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Mahindra-Renault Logan 1.5 DLS

14th Sep 2009 7:00 am

It might not be love at first sight with the Logan and you may not impress your neighbours either, but underneath that boxy shape are solid mechanicals that will live up to the Logan’s promise of low-cost motoring


  • Make : Mahindra - Renault
  • Model : Logan

Overall, the car looks like a box with a few bold styling touches. Mindful of Indian customers’ aversion to boxy-looking and hence assumedly dated cars, Renault has tried hard at improving the dowdy design. For India, the nose of the car is all-new. The Logan now sports a more upmarket grille and chin, with other more minor touches added too.

Despite being only two-and-a-half years old, the design looks dated. The Logan is built on the Renault-Nissan Alliance B-platform. The body structure is extremely stiff for good ride and handling and the use of a current platform also means crash survivability is of the highest order.

The front MacPherson strut suspension comes from the Renault Clio II. Using a wishbone for better wheel location as well as an anti-roll bar, the Logan also uses a hydraulic power steering system. Suspension at the rear is not independent; that would be expensive.

Designed as a basic car, with little attention paid to design, it’s little surprise that the insides lack any flair. The single-piece, square-shaped dashboard is functional at best. The switchgear and circular air-con vents feel quite solid and operate well but the quality of plastics is questionable. The light beige colour works wonders here - it looks much nicer than the dreary grey used on the European Logans and this, along with the overall breadth and length of the car, give the insides a wonderful airy feel.

However, you can’t escape the cost-cutting on the insides. There are no proper door handles and the front seat rails don’t have plastic cladding and are exposed. The absence of a boot release is extremely impractical and annoying too.  The side mirrors are too small and the left-side one is partially obstructed by the A-pillar cladding. The low-placed switches on the centre console, which taper away from the driver, are not within easy line of sight. Reconfiguration to right-hand-drive is minimal with the column stalks, hood release and even the wiper pattern still set for left-hand drive. A number of the switches and controls work the wrong way around, or should we say the other way. Power window switches for the rear passengers are inconveniently placed ahead of the rear middle passengers’ feet and are difficult to reach.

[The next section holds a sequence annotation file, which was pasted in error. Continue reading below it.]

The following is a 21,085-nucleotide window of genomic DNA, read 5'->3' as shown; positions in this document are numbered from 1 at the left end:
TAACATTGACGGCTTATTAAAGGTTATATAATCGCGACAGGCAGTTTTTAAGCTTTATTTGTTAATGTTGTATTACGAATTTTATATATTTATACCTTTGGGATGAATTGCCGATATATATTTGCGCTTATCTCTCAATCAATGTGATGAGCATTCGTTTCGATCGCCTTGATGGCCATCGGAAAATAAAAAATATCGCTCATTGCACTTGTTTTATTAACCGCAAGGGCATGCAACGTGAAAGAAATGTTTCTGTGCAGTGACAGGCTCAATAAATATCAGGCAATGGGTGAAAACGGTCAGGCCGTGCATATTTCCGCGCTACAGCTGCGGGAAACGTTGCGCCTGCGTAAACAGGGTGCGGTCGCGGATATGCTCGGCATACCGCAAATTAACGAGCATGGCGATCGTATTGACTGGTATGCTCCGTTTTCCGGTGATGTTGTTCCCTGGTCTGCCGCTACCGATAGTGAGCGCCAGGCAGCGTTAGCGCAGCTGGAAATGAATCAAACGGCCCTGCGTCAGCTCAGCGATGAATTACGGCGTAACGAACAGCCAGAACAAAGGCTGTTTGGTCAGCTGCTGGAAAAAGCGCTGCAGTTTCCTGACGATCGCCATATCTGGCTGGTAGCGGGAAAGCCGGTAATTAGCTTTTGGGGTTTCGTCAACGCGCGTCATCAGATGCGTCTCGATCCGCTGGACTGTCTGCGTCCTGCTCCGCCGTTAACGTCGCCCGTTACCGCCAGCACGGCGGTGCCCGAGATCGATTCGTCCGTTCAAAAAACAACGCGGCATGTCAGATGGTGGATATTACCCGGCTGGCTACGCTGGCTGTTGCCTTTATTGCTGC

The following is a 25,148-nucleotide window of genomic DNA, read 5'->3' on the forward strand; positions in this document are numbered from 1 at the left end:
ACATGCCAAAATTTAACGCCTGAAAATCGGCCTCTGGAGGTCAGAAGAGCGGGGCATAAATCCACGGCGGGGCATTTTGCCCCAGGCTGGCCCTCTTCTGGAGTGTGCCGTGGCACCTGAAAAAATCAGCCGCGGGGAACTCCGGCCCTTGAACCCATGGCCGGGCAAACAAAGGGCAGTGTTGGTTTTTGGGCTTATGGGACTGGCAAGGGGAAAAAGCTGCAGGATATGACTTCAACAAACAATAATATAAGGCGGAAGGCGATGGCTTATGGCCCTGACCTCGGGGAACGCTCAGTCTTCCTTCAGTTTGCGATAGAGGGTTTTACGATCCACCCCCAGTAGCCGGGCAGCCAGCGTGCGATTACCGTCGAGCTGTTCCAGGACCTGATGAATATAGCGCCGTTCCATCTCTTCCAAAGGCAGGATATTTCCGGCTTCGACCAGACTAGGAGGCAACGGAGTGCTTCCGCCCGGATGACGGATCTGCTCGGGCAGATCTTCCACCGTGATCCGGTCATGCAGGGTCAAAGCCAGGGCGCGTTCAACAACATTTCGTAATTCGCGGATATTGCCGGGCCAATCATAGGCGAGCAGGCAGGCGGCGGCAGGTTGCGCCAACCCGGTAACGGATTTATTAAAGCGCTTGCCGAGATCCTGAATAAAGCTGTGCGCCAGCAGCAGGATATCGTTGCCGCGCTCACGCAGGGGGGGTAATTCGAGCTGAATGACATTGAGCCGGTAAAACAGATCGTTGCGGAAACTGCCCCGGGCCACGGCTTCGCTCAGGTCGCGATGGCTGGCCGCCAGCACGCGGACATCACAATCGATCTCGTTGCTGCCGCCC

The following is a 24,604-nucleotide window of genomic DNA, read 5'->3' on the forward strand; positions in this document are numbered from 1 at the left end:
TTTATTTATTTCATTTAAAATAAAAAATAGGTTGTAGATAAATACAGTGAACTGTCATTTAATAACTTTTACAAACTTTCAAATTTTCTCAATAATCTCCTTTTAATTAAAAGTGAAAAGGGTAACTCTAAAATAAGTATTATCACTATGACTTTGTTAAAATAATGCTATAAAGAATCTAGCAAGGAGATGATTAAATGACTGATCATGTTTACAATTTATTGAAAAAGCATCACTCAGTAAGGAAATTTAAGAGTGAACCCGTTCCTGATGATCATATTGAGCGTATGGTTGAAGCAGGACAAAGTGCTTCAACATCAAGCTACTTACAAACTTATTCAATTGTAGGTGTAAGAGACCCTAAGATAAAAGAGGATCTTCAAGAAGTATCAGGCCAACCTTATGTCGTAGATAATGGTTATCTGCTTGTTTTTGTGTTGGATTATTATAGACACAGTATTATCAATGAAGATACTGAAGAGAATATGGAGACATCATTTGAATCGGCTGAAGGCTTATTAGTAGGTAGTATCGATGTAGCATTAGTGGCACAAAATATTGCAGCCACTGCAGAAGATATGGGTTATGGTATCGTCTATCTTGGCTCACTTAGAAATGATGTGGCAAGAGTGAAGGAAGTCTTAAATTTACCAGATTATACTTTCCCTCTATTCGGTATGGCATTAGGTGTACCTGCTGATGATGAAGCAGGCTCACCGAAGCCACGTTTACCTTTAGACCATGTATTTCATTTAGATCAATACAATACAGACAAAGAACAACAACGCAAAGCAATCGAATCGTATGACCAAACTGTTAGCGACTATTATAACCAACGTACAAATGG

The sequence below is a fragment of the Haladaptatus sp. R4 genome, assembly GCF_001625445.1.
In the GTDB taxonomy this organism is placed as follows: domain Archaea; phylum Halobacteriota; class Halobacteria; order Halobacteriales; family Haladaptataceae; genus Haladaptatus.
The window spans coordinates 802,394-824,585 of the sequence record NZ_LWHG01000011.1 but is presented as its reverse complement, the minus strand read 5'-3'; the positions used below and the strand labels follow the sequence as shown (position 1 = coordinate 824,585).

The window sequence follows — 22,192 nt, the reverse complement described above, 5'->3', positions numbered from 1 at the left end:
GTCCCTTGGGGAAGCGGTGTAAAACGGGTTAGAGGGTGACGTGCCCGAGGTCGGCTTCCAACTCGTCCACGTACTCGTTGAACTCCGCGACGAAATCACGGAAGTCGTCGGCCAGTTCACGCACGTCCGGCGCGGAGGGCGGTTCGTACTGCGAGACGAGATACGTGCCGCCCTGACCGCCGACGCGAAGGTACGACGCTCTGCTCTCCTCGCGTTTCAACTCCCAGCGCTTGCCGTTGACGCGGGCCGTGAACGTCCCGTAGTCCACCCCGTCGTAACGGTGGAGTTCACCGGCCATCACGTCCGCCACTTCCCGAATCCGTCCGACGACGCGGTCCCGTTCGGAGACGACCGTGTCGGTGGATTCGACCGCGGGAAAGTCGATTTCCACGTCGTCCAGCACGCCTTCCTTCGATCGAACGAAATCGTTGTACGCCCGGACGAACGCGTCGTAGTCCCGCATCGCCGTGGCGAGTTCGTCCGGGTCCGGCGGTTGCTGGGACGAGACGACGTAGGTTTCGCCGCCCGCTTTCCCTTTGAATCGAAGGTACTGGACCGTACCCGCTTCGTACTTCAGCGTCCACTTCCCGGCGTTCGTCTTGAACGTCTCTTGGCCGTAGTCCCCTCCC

What the Logan is unbeatable for is space and comfort. The front seats are wide and seat travel is good, but the seats are a touch flat. This is true of the rear seats as well. The lack of contours here is presumably to help fit three abreast in comfort, which the Logan manages very well indeed. Seat comfort is brilliant even though the back is a touch too reclined. Legroom is superb and you never find yourself feeling cramped. All three rear passengers also get headrests, to prove the point that three are comfortable at the back. The massive 510-litre boot can swallow huge amounts of luggage.

On its raised suspension and stiff chassis, the Logan rides over our roads like no other in this class. Low-speed ride is mildly stiff and a few low-speeds jiggles raise their head, but once you are at normal cruising speeds these disappear completely. Now the suspension seems to have an almost unlimited ability to take punishment. Poor sections of road seldom cause you to slow down, big craters don’t cause heart-stopping moments and this means peace of mind behind the wheel. You can also load up the car with five passengers and fill it up with luggage without fear of the belly scraping speedbreakers.

Despite the good ride, the suspension isn’t wallowy. Straightline stability is most likely best in class and the Logan sticks to its line with impressive resolve. Bumps rarely put it off line, bodyroll around corners is not a worry and the steering is linear as well. It does not deliver anywhere as much feel as the Fiesta though, and the Ford is much more willing to change direction too, still the Logan rides better than cars like the Honda City, Hyundai Verna and Tata’s Indigo. 

What you do get is a fair bit of road noise. Insulation is not as good as the competition and this means the threshold of noise is always higher. We also found that braking performance, though adequate, tended to fade when repeated stops were carried out.

Mahindra-Renault Logan 1.5 DLS
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